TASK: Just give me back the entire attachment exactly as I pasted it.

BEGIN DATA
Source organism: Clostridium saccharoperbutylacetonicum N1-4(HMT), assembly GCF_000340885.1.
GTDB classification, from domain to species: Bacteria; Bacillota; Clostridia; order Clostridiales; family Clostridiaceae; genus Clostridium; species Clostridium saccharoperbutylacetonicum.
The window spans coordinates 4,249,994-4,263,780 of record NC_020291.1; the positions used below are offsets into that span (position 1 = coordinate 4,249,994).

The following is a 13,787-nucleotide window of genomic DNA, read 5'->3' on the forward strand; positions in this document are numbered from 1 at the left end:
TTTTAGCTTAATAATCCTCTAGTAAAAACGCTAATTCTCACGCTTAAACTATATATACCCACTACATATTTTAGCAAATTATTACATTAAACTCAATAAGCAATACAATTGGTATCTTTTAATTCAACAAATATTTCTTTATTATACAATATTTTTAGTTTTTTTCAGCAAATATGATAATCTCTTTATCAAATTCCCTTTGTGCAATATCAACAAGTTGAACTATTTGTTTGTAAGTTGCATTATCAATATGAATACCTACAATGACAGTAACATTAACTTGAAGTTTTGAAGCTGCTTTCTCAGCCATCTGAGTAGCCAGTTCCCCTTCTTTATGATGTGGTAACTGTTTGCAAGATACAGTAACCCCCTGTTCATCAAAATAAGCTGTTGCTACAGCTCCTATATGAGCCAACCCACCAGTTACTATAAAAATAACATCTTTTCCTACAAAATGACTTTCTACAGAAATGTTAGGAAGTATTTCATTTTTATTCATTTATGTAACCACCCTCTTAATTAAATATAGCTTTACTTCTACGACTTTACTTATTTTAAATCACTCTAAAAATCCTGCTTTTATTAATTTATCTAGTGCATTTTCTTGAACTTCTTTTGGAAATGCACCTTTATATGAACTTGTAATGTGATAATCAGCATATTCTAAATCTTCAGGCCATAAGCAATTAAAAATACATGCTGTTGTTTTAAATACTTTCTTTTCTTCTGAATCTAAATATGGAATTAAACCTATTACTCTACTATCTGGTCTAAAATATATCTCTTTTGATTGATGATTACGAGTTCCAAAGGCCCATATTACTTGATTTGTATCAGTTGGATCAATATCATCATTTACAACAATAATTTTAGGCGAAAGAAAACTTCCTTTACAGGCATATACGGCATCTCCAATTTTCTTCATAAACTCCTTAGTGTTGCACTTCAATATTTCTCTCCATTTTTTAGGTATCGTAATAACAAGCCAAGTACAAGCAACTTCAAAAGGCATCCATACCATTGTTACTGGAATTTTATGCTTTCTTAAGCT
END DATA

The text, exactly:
Source organism: Clostridium saccharoperbutylacetonicum N1-4(HMT), assembly GCF_000340885.1.
GTDB classification, from domain to species: Bacteria; Bacillota; Clostridia; order Clostridiales; family Clostridiaceae; genus Clostridium; species Clostridium saccharoperbutylacetonicum.
The window spans coordinates 4,249,994-4,263,780 of record NC_020291.1; the positions used below are offsets into that span (position 1 = coordinate 4,249,994).

The following is a 13,787-nucleotide window of genomic DNA, read 5'->3' on the forward strand; positions in this document are numbered from 1 at the left end:
TTTTAGCTTAATAATCCTCTAGTAAAAACGCTAATTCTCACGCTTAAACTATATATACCCACTACATATTTTAGCAAATTATTACATTAAACTCAATAAGCAATACAATTGGTATCTTTTAATTCAACAAATATTTCTTTATTATACAATATTTTTAGTTTTTTTCAGCAAATATGATAATCTCTTTATCAAATTCCCTTTGTGCAATATCAACAAGTTGAACTATTTGTTTGTAAGTTGCATTATCAATATGAATACCTACAATGACAGTAACATTAACTTGAAGTTTTGAAGCTGCTTTCTCAGCCATCTGAGTAGCCAGTTCCCCTTCTTTATGATGTGGTAACTGTTTGCAAGATACAGTAACCCCCTGTTCATCAAAATAAGCTGTTGCTACAGCTCCTATATGAGCCAACCCACCAGTTACTATAAAAATAACATCTTTTCCTACAAAATGACTTTCTACAGAAATGTTAGGAAGTATTTCATTTTTATTCATTTATGTAACCACCCTCTTAATTAAATATAGCTTTACTTCTACGACTTTACTTATTTTAAATCACTCTAAAAATCCTGCTTTTATTAATTTATCTAGTGCATTTTCTTGAACTTCTTTTGGAAATGCACCTTTATATGAACTTGTAATGTGATAATCAGCATATTCTAAATCTTCAGGCCATAAGCAATTAAAAATACATGCTGTTGTTTTAAATACTTTCTTTTCTTCTGAATCTAAATATGGAATTAAACCTATTACTCTACTATCTGGTCTAAAATATATCTCTTTTGATTGATGATTACGAGTTCCAAAGGCCCATATTACTTGATTTGTATCAGTTGGATCAATATCATCATTTACAACAATAATTTTAGGCGAAAGAAAACTTCCTTTACAGGCATATACGGCATCTCCAATTTTCTTCATAAACTCCTTAGTGTTGCACTTCAATATTTCTCTCCATTTTTTAGGTATCGTAATAACAAGCCAAGTACAAGCAACTTCAAAAGGCATCCATACCATTGTTACTGGAATTTTATGCTTTCTTAAGCT